The annual ritual of Union budget is long over and the dust seems to have settled, until the next Parliament session at least. There was much print spent on the rural focus, and rightly so. Not so hidden in the budget speech was a small bit of information that, however, didn’t make it big in the headlines-
“A special patent regime with 10 percent rate of tax on income from worldwide exploitation of patents developed and registered in India,” said the Finance Minister.
You place this in the framework of Skill India, Startup India, Make in India, Standup India and what we are possibly looking at is a paradigm shift in policy intervention. The government seems to be correcting errors of the past and it started with admittance. In a prelude to the Startup India summit, President Pranab Mukherjee graciously admitted, “We are late.”
It triggered a follow-up question though - What are we really late for? And further…
Is the delay limited to not encouraging startups? Or not easing up policies for doing business? Or being late in providing impetus to Indian manufacturing?
Or are we late in addressing much larger, graver challenges? Like being a little too late in creating an ecosystem for innovation and entrepreneurship?
While the policy changes being initiated now would start fitting in the big jigsaw puzzle, the larger challenge is to bring a deeper socio-economic change - an era of democratised, bottoms-up innovation. A jugaad revolution.
Considering how creatively we fit jugaad into multitude of situations, it’s tricky to define the word, clinically. Here are some common usages, a mix of both positive and negative
It’s common to see people talk about why we should change our jugaad mindset (1 ,2) while in the same breath also expressing pride in our inherent ability to innovate in constraints (3,4). Our attempt is to blatantly use the positivity of this popular, possibly clichéd, word as a starting point of an innovation-driven culture.
Be it a small factory manufacturing electrical components or a micro lathe workshop, their day-to-day work challenges go from ‘Let’s do something to fix it ourselves’ to ‘ Let's mechanise it ourselves.’ There is no better word that can reflect this range- from simple tinkering to real frugal engineering. The small but significant modification would be to add ‘excellence’ to jugaad; transforming ‘random innovation streaks’ to a ‘sustainable innovation culture’. A revolution of sorts in our approach!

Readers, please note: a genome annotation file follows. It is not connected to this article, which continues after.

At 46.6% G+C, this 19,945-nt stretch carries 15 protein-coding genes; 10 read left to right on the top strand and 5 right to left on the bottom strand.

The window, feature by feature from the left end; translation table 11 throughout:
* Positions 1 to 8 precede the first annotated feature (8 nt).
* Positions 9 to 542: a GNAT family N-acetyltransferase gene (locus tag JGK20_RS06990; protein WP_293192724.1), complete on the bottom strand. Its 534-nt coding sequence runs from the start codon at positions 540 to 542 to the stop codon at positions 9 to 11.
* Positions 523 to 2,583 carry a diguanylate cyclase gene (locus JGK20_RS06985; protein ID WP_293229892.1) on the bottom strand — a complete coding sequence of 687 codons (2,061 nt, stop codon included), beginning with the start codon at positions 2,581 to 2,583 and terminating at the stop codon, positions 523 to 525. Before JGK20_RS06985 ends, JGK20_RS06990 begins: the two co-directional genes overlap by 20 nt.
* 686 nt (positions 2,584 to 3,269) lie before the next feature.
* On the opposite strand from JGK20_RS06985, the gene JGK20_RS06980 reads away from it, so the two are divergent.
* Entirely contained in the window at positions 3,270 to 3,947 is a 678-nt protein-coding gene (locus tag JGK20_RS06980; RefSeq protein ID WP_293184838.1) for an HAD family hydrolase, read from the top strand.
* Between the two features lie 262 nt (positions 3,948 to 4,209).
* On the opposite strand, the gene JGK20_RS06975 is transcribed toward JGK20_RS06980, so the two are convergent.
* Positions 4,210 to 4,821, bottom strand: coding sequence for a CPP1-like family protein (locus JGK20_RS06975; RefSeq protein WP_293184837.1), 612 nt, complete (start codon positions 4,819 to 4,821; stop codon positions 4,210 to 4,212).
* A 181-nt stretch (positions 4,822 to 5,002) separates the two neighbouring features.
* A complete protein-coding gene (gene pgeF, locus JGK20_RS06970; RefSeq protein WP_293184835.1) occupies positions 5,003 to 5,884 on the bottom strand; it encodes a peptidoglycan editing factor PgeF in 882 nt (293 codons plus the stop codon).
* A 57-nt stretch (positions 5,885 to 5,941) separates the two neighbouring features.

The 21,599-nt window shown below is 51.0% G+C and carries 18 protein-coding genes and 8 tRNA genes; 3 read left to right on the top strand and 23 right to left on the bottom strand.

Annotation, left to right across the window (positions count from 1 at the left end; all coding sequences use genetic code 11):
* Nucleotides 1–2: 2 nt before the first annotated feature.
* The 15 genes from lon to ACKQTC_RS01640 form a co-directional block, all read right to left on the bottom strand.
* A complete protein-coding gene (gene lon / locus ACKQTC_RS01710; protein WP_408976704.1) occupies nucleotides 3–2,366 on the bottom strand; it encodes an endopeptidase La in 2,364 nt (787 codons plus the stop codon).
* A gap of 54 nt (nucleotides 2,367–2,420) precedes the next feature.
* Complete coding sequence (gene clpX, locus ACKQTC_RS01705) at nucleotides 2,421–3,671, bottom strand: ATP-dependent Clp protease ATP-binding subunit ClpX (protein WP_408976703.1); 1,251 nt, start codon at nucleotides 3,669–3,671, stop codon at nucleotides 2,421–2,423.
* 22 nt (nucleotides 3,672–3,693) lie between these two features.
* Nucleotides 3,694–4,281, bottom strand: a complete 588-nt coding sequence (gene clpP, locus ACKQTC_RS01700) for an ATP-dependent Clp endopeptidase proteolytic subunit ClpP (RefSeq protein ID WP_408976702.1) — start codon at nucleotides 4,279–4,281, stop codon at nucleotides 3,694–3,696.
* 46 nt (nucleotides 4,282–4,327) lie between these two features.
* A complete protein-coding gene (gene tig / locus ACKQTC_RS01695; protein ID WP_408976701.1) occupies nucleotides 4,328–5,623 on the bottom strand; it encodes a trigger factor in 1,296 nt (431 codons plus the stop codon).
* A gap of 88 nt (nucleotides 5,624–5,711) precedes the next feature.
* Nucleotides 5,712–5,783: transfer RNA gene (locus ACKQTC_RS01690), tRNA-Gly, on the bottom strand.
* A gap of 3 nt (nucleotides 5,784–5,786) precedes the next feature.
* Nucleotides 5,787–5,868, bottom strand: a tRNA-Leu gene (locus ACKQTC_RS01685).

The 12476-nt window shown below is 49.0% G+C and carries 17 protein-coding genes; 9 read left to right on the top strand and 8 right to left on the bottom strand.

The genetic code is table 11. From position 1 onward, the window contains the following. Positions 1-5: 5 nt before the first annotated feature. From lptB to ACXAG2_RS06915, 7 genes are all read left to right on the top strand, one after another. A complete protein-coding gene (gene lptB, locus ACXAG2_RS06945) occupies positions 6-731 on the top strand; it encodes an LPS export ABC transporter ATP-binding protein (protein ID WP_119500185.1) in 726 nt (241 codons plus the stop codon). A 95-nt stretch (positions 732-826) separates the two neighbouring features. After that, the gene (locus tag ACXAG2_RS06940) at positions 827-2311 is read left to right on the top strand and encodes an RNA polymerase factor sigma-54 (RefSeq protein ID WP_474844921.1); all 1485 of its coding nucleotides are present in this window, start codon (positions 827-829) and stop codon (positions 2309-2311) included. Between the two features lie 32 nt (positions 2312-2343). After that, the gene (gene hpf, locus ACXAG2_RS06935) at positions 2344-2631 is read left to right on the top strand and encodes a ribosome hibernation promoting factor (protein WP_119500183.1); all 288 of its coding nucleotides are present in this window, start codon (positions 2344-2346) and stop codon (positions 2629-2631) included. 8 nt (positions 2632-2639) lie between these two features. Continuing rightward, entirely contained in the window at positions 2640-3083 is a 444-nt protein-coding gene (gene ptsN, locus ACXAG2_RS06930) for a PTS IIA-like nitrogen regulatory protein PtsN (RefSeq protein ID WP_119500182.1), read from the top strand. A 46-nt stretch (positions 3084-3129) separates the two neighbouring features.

The jugaadu, innovative Indian seems to be a fictional character. A view echoed by Narayana Murthy and more recently by Piyush Goyal as well.
While the data indicates our deficiencies, it is pertinent to acknowledge efforts by agencies like the National Innovation Foundation, Ahmedabad. Since inception in 2000, NIF has been engaged in documenting, commercialising and providing IP support to the grassroot and traditional innovators. It has documented more than 2.1 lakh technological ideas and traditional knowledge practices and filed 743 patents. Further, Ministry of MSME has schemes like ASPIRE and SFURTI aimed at providing increased support to grassroot enterprises. More recently, we have MUDRA Bank and Stand up India as well.
It gives hope that directionally we are moving forward to recognise the larger potential India holds. But are these steps sufficient and well-paced? The four data points above indicate much distance needs to be covered. Time would measure the success of the schemes but for now we seem to be not only late but possibly have walked backwards a few steps in the last 68 years!
The aim of this article is to evaluate the current innovation ecosystem at grassroots and not a prescription on what the government should or shouldn’t do. Although sceptics may question the Rs 200-crore budgetary allocation (FY14-15) to the ASPIRE scheme, there is no denying that cumulatively there is enough ideation and direction.
But execution, not ideation, is our current challenge.